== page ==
The dangers of Leptospirosis

Leptospirosis is a serious bacterial disease that infects dogs, horses and small wildlife.  It is a life threatening zoonotic disease, or a veterinary disease that can also infect humans.  When an infected animal urinates or salivates on their environment, which may include your lawn, they leave enough bacteria to be infectious if ingested by your pets, states Mary Jean Calvi, LVT, at Pawling Animal Hospital in Pawling, NY.

Often referred to as “Lepto,” it is most often acquired through accidental ingestion of infected urine. However, the bacteria can also enter the body through open wounds, abrasions or mucus membranes in the eyes of nose.  The signs and symptoms of Lepto mimic signs of many other diseases which is why immediate diagnosis is important.  These symptoms include fever, lethargy, GI upset, loss of appetite, joint pain, nausea, excessive drinking, general malaise, jaundice, yellow foamy vomit, dark or bloody urine or unusual “accidents” in the house.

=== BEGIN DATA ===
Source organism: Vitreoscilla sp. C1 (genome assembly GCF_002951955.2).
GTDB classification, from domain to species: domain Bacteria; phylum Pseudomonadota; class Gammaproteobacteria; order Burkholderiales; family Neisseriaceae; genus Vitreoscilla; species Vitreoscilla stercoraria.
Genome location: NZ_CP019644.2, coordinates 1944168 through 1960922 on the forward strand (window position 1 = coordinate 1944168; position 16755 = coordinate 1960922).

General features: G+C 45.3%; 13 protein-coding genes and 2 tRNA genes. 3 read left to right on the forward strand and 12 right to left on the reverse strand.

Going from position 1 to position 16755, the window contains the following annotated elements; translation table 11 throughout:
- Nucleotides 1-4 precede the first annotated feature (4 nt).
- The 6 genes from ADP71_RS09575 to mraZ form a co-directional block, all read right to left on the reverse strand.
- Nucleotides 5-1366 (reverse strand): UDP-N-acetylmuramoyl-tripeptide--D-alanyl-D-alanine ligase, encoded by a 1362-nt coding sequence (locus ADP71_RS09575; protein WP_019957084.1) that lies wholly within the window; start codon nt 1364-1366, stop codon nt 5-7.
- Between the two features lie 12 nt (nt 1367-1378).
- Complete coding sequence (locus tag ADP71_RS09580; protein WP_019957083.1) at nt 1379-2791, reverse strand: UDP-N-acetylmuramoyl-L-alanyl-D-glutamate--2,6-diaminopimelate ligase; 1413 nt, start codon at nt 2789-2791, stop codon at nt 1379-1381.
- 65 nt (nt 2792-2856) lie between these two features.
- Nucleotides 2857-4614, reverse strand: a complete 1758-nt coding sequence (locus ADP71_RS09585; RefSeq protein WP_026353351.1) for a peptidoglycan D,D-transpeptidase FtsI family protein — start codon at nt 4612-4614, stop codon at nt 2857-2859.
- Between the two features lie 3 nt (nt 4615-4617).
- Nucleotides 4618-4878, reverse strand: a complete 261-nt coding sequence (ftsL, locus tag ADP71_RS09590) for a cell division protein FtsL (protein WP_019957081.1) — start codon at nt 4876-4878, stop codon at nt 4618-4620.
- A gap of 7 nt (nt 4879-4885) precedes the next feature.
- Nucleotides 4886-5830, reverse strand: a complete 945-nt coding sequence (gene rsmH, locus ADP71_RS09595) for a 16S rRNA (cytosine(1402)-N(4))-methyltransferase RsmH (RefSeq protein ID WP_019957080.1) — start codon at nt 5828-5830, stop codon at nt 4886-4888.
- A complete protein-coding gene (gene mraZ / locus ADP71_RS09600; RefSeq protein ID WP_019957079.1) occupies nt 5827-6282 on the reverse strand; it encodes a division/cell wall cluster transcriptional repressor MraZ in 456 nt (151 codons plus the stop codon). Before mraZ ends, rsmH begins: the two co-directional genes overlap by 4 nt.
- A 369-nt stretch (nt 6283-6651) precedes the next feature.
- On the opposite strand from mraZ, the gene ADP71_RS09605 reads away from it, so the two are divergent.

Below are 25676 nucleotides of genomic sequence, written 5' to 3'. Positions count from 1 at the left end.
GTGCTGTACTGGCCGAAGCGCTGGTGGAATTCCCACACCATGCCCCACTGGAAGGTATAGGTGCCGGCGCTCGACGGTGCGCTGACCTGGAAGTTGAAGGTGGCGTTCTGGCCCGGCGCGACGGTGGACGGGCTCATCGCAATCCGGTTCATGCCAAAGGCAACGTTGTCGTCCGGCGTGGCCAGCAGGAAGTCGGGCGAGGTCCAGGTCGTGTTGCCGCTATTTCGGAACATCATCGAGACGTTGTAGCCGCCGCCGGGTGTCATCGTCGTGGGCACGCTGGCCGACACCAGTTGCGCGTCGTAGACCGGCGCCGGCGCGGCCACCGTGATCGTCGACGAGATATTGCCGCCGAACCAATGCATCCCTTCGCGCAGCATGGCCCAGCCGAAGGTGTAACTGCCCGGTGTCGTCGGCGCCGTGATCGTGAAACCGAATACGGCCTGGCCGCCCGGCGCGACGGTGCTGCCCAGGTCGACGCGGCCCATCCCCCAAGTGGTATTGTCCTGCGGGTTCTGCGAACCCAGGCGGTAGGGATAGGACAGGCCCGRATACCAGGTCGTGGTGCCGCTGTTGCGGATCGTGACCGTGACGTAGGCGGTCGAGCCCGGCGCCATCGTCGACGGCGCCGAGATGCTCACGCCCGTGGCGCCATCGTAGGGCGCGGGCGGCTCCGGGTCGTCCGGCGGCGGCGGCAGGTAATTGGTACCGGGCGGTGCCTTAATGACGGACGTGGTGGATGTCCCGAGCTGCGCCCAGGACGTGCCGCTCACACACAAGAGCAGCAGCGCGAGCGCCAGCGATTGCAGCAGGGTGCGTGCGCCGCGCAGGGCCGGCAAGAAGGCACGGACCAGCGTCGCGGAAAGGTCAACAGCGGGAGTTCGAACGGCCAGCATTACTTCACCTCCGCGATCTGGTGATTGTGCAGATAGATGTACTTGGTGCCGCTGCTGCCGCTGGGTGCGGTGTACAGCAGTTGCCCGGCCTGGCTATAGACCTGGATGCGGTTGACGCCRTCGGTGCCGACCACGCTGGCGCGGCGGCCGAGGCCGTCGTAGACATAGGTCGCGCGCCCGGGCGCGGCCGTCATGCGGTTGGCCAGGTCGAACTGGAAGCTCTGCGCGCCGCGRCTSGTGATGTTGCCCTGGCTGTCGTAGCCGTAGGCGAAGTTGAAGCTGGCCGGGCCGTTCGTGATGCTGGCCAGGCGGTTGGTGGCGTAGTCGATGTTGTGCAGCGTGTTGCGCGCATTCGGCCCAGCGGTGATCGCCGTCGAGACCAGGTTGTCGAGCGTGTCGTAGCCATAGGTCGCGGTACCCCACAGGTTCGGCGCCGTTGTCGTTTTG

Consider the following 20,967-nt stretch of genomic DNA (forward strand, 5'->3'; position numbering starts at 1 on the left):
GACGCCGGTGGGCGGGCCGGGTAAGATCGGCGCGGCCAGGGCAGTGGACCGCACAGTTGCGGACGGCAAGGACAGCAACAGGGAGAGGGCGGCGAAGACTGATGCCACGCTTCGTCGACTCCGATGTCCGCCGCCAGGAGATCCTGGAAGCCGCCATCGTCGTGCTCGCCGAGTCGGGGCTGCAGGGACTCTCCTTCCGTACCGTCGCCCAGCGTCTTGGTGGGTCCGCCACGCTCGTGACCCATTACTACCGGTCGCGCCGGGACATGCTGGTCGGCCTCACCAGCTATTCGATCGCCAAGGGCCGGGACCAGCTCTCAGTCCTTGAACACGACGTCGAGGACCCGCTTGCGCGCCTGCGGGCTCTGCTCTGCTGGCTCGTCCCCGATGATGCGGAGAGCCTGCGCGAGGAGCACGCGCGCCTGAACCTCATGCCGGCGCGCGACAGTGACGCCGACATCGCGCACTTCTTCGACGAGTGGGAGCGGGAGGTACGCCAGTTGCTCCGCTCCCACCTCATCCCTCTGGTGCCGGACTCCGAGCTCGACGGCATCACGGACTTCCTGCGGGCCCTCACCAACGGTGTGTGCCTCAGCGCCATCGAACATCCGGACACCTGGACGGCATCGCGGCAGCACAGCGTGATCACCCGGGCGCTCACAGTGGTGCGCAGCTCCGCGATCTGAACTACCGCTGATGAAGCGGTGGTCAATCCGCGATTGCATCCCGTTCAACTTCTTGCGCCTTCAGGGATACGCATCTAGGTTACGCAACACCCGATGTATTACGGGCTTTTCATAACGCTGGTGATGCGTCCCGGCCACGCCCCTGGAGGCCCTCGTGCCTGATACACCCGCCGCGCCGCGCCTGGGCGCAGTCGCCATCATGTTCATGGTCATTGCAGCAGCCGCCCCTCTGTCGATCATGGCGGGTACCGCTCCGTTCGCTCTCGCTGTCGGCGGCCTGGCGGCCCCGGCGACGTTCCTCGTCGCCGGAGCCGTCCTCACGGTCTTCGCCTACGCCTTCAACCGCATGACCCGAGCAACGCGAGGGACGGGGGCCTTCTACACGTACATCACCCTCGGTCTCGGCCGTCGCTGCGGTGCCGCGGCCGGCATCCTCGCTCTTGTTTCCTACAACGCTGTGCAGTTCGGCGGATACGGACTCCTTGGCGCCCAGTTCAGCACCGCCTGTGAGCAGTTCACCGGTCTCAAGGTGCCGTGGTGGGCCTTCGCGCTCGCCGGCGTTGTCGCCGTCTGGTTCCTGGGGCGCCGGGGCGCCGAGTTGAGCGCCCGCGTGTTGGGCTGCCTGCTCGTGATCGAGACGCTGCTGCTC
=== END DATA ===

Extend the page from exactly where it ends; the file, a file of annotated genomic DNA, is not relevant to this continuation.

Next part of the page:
Prevention is the best medicine. Vaccinating your pet against Lepto can make a difference.  Make sure you talk to your vet about this important vaccine.

 

Can my pet make me sick?

Did you know… Several diseases can be transmitted from pet to person, and vice-versa?

If you’ve ever shared your home with other people, you know that illnesses can travel from one person to another, until everyone’s been infected. The same can happen with pets and, even worse, illnesses can transfer from pets to people and back again. We call this zoonotic disease, and protecting your pets is the first step to protecting the rest of your family. Here are just a couple of the zoonotic diseases you should watch out for:

Mange Caused by specific mite species
Transmitted pet-to person through direct contact with mites on an infected animal

Signs and complications in pets: Itching, hair loss, dandruff or crusty lesions, and bleeding or oozing skin

Hookworm Infection Hookworms are thick, short (6- to 12-mm) worms that are whitish to reddish brown with a hooked front end. They live in the gastrointestinal tract. Transmitted pet-to-person through skin or fecal-oral contact

Signs and complications in pets: Diarrhea, anemia, weight loss, and deterioration of the skin and coat condition; adult dogs and cats may not show signs.